The “dedicated and obsessive subculture” of modular synth fanatics across the world formed the inspiration for I Dream of Wires, said director Robert Fantinatto in an email exchange with Wired. “Years ago, I made a small documentary film about the urban-exploration subculture called Echoes of Forgotten Places…. I felt that this whole world of modular synths could make an interesting little film.”
The project soon grew massively in size and ambition. Fantinatto joined forces with Jason Amm, better known as the electronic musician Solvent. With Amm as producer of the film, Fantinatto was able to reach a large number of well-known musicians.
“The trip to see Trent Reznor was probably the most nerve-wracking,” said Fantinatto. “He lives way up on the top of a mountain in Beverly Hills and it [was] quite intimidating leading up to the interview, but Trent was supercool and had us all at ease very quickly.”
But the most jaw-dropping array of modular synth gear that Fantinatto and Amm uncovered didn’t belong to Reznor or any of the other stars they profiled. The best collection, hands down, belonged to a clinical psychologist in Los Angeles.
“He had the most extensive collection of gear I’ve ever seen,” said Fantinatto. “A huge studio with every modular synth ever made, literally every single one ever!”
Fantinatto said he met many modular synth collectors who have “devoted a significant chunk of their lives [to] buying, building and collecting these machines that sometimes take over their homes and their lives.”
“The mystery behind what motivates this irrational obsession is at the heart of the film,” Fantinatto said. “In the end, it is a longing for something authentic — something that has been lost in a virtualized world.”
Created in 1963, Tod Dockstader’s Water Music appears on Starkland’s first CD (Quatermass ST-201). Sound sources include: water, toy gong-rattles, finger bells, sheet metal, test generators, water glasses, Coke bottle, metal garbage can, a nail.
Wired Magazine has started a new series on their online website called “Legends of Electronic Music”, well worth checking out, here’s how they describe it:
Wired’s new series Legends of Electronic Music explores the history of electronic music through in-depth interviews with some of the field’s pioneers. The series kicks off with a rare interview with trailblazing American electronic composer Tod Dockstader.
In the 1940s, before magnetic tape was widely available in the United States, electronic music pioneer Tod Dockstader made low-fi recordings on steel wire.
“I loved the idea of the wire singing,” Dockstader said in a recent interview with Wired. As a high school student in the ’40s, he used the end of a lit cigarette to make splices in the thin wire, in a painstaking and risky process.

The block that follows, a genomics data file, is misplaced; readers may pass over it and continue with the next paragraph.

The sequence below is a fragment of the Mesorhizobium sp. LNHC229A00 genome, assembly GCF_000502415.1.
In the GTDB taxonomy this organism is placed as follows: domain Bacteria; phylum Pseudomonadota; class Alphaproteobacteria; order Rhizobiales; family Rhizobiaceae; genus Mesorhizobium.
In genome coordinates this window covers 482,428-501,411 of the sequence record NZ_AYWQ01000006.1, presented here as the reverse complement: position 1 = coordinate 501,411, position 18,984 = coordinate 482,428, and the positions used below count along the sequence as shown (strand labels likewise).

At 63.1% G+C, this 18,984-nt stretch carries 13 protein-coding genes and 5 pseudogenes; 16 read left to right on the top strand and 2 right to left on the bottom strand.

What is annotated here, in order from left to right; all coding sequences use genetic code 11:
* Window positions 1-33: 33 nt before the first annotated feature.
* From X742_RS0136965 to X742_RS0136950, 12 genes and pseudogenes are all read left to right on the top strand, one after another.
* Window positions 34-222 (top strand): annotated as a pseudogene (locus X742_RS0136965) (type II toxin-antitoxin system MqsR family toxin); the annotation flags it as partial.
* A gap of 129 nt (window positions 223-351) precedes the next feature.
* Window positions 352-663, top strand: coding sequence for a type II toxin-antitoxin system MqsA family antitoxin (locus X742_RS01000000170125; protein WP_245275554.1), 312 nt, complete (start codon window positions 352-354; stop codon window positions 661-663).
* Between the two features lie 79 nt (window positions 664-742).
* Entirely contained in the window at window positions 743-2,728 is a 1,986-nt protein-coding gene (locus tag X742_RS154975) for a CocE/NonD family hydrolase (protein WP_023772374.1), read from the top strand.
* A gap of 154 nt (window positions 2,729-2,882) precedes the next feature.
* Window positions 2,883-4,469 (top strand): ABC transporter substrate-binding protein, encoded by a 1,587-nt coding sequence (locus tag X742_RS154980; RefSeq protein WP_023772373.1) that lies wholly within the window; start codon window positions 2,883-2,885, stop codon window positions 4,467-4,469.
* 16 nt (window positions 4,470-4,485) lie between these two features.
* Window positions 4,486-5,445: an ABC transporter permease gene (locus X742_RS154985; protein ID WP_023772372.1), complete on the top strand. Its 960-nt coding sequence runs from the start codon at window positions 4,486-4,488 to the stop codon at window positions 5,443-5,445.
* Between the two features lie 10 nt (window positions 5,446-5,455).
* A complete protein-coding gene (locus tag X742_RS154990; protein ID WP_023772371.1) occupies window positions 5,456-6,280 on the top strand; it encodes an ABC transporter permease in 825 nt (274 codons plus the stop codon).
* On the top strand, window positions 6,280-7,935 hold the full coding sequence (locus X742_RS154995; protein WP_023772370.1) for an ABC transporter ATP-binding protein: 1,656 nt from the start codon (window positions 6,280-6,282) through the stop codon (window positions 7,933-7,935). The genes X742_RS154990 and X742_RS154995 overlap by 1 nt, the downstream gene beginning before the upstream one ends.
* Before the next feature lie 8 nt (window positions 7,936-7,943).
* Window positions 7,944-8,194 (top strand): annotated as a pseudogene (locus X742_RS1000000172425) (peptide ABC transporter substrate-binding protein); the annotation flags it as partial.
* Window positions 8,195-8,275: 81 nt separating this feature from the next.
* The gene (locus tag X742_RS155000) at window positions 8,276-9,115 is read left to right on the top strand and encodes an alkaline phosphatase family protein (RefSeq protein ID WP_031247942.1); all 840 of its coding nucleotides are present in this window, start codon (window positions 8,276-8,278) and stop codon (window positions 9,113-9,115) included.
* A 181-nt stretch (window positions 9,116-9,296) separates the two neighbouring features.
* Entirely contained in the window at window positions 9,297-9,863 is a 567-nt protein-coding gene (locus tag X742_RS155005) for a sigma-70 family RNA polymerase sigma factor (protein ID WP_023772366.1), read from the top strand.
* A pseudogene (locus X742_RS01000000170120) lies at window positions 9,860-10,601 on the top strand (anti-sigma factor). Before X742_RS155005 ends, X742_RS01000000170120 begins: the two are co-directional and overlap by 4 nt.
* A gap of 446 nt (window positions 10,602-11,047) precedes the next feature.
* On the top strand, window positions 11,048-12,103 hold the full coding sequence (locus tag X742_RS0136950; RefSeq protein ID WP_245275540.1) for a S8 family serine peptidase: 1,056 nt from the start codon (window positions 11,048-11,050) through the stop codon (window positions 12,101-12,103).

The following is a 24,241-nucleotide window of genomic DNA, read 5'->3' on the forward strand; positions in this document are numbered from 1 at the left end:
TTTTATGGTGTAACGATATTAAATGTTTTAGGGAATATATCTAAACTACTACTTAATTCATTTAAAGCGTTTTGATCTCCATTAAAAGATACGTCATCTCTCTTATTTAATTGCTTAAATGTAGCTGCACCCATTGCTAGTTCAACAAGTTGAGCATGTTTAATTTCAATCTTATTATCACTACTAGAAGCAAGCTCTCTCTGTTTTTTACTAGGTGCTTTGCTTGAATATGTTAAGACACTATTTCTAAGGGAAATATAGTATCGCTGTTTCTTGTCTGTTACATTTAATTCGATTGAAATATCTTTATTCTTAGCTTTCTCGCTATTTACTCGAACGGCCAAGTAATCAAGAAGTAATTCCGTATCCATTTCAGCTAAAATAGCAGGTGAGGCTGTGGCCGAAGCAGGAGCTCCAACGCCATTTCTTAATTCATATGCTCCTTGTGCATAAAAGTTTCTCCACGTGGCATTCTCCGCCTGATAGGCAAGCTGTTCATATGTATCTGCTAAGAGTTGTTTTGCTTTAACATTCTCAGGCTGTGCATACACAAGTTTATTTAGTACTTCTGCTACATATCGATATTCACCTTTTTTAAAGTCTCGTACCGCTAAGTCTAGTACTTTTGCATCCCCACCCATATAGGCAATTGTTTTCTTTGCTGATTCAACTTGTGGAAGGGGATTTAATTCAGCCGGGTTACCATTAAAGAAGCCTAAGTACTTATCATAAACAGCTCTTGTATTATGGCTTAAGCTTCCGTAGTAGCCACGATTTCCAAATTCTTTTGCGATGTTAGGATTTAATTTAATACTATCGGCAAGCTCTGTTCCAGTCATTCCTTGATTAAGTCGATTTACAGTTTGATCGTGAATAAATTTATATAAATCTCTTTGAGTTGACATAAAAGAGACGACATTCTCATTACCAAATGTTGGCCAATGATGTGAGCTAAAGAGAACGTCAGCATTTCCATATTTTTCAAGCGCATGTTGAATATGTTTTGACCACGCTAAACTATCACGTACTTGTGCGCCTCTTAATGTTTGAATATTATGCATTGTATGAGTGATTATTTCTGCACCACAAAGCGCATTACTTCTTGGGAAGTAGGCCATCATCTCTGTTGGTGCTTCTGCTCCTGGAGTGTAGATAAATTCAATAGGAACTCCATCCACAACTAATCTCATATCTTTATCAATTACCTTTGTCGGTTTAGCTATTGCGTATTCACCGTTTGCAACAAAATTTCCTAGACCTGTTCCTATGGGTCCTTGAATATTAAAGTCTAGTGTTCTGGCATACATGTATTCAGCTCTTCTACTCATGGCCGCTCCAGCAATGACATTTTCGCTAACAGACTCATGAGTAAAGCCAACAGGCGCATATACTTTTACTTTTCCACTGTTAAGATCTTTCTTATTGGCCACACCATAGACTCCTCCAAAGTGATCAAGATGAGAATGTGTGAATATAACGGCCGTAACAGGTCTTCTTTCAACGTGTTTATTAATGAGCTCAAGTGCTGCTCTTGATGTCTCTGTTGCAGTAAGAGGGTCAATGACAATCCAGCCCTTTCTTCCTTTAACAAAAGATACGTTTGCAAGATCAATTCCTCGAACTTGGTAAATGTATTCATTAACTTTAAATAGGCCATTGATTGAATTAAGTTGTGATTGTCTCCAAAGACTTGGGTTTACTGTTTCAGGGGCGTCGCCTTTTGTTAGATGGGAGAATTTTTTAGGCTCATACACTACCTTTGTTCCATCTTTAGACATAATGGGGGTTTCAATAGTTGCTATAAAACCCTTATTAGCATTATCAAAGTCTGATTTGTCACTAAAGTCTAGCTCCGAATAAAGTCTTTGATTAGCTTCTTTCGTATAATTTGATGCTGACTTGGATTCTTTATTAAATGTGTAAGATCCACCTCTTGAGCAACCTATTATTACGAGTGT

“You had to tie the wire, which was very fine, in a perfect square knot,” he explained. He would hold the wire up to his nose, with the cigarette perched in his mouth. A single wrong move and the edit could be destroyed.
“I became very adept at editing,” he said. “I really liked editing; I understood it. To me, it was really basic stuff. You could make decisions — take things out, put things in. I liked that you were building something.”
Born in 1932, Dockstader was part of the first wave of electronic musicians, who, before the advent of synthesizers in the early 1960s, worked with whatever hardware they could find: reel-to-reel tape machines, sine wave generators and a wild array of homemade circuits and military surplus gear. In the process, they created a universe of electronic music that still sounds unique and prescient today.
The wire recorder Dockstader used to create electronic music was a piece of used military equipment. “A lot of this [electronic music] happened because, after the war, a lot of the stuff was available,” Dockstader said. “Normally a person, a civilian … wouldn’t be able to get that tube, this device or that device. That fascinated me.”
In the late 1950s, Dockstader worked as a sound engineer at Gotham Recording Studios in New York. At night, he worked on his own music, which eventually led to a series of impressive albums of electronic music, including Apocalypse (1961), Quatermass (1963) and Omniphony (1966).
“I was always working at night — deep night,” Dockstader said. “And I’d be very careful. If they found me in a studio — just me — I would have lost my job.”
The remarkable story of pioneering BBC Radiophonic Workshop music composer Delia Derbyshire. Starring Sophie Thompson.
In the 1960s, Delia Derbyshire was one of the pioneering electronic musicians of the iconic BBC Radiophonic Workshop. She’s best known for her absolutely exquisite 1963 electronic version of Ron Grainer’s Doctor Who theme, which you can hear at left. Her masterful musical experimentation continued with electronic scores for the Royal Shakespeare Company, the films Work Is A Four-Letter Word, The Legend of Hell House, and, just before her 2001 death, a project with Spacemen 3′s Peter “Sonic Boom” Kember. BBC Radio 4 produced a dramatization of her life story, starring Sophie Thompson, with music by another Radiophonic Workshop veteran, Elizabeth Parker.
From “Doctor Who – The Beginning Collection (1963)” Disc 1
The original full-length theme music, with original 1963 title sequence visual elements.
Composed by Ron Grainer, realized by Delia Derbyshire of the BBC Radiophonic Workshop.